What is tinnitus?
Tinnitus is the sound of ringing in the ears in the absence of audible noise. The sound may mimic noises, such as buzzing, ringing, clicking, hissing, clanging or wheezing. Tinnitus can have a gradual onset or occur abruptly. It is a common occurrence that can range in severity from being a nuisance to being a symptom of a medical emergency that should be evaluated immediately.
Tinnitus has no known direct cause, but it can be symptomatic of ear infections, foreign objects in the ear, allergies, high blood pressure, anemia, or a condition known as Meniere’s disease (swelling in part of the inner ear canal, causing dizziness and hearing loss). Alcohol, caffeine, and certain drugs are also contributing factors in some cases of tinnitus. Ninety percent of people with tinnitus have significant sensorineural hearing loss.
Seek immediate medical care (call 911) if the ringing in your ear begins after a head injury, or if it is accompanied by such symptoms as nausea with or without vomiting and dizziness or vertigo.
Seek prompt medical care if you have tinnitus that is persistent, recurrent, or causes you concern.
What are the symptoms of tinnitus?
Symptoms of tinnitus occur in the ears, mimicking the sounds of ringing, buzzing, clicking, hissing, clanging or wheezing. Tinnitus derives from the Latin verb “to ring”. The volume may be very low or high, and the sound may occur in one or both ears. You may barely be aware of your tinnitus, or it may distract you from your daily routines. Tinnitus results from the brain’s misinterpreting... Read more about tinnitussymptoms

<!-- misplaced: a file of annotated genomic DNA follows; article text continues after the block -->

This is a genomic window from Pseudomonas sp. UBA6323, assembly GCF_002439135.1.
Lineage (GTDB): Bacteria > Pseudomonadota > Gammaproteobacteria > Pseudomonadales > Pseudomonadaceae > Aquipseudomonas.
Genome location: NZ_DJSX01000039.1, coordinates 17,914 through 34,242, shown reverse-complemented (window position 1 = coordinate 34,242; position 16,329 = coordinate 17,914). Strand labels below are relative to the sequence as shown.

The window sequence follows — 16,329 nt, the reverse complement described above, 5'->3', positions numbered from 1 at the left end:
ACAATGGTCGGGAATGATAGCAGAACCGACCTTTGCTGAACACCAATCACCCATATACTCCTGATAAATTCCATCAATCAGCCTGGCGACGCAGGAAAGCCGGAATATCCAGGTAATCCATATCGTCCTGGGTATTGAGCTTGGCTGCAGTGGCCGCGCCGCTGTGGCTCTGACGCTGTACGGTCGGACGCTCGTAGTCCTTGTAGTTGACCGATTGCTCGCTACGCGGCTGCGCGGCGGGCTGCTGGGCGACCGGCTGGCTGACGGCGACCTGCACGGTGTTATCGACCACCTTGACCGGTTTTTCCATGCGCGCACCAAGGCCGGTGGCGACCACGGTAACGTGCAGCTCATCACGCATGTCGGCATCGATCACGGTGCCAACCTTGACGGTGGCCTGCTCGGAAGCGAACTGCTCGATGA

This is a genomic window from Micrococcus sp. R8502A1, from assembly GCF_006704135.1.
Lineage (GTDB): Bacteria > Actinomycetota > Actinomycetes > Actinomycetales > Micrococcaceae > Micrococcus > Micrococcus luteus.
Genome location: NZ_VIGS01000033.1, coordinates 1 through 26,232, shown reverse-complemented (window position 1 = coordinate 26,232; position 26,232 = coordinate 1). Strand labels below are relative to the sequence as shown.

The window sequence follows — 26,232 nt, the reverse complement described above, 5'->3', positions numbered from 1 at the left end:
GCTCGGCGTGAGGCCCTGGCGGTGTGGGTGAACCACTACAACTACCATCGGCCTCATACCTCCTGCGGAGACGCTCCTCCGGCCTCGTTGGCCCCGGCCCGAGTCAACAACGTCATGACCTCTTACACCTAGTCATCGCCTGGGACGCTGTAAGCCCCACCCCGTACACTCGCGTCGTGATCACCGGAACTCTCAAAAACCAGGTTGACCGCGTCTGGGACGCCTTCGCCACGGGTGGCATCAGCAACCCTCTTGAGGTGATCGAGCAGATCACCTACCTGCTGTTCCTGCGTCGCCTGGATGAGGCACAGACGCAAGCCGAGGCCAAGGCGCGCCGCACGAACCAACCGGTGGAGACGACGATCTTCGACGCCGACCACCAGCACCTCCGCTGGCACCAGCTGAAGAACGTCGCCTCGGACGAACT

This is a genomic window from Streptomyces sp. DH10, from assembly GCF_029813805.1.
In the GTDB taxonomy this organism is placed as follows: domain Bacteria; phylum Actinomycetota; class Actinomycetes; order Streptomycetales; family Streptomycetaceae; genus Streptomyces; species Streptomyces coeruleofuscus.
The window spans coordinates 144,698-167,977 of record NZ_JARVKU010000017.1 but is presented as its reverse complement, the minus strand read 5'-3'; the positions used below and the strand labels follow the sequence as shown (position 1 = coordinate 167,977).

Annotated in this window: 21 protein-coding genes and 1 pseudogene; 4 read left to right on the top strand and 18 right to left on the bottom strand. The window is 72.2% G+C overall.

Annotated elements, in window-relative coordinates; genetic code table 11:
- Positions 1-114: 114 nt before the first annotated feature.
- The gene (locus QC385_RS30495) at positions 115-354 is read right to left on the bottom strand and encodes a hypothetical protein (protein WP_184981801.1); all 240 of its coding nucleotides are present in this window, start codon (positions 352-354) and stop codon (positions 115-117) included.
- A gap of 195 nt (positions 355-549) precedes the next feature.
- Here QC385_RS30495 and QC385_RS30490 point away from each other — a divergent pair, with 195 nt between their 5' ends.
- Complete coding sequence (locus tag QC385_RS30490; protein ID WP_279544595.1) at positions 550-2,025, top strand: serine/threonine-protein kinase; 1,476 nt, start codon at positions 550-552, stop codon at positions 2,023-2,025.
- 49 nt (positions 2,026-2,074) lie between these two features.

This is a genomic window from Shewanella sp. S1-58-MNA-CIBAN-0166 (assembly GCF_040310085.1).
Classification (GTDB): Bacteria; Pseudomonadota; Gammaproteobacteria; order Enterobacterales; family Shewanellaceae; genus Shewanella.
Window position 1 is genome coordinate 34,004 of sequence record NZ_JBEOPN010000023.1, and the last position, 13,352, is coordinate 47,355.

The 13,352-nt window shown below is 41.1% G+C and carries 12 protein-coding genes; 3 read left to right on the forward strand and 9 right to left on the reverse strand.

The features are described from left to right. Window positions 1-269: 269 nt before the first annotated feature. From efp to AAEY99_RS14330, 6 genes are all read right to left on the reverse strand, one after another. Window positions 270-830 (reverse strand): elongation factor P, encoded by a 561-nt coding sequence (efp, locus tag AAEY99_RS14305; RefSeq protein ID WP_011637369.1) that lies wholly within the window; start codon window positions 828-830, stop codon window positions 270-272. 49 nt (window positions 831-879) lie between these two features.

What causes tinnitus?
The ear canal is lined with tiny hairs that sense movement and vibration conveyed to the brain as sound. Tinnitus occurs when these cells in your ear that respond to sound waves malfunction and transmit electrical impulses that your brain misinterprets as sound.
Tinnitus can be idiopathic, which means that it has no known cause. Alternatively, it may result from various causes, in... Read more about tinnituscauses
How is tinnitus treated?
There is no one identifiable treatment for tinnitus. However, you and your doctor can work toward identifying the underlying cause of your tinnitus. This may include assessing your medications to determine whether any are causing the symptoms, or diagnosing an underlying blood vessel disorder.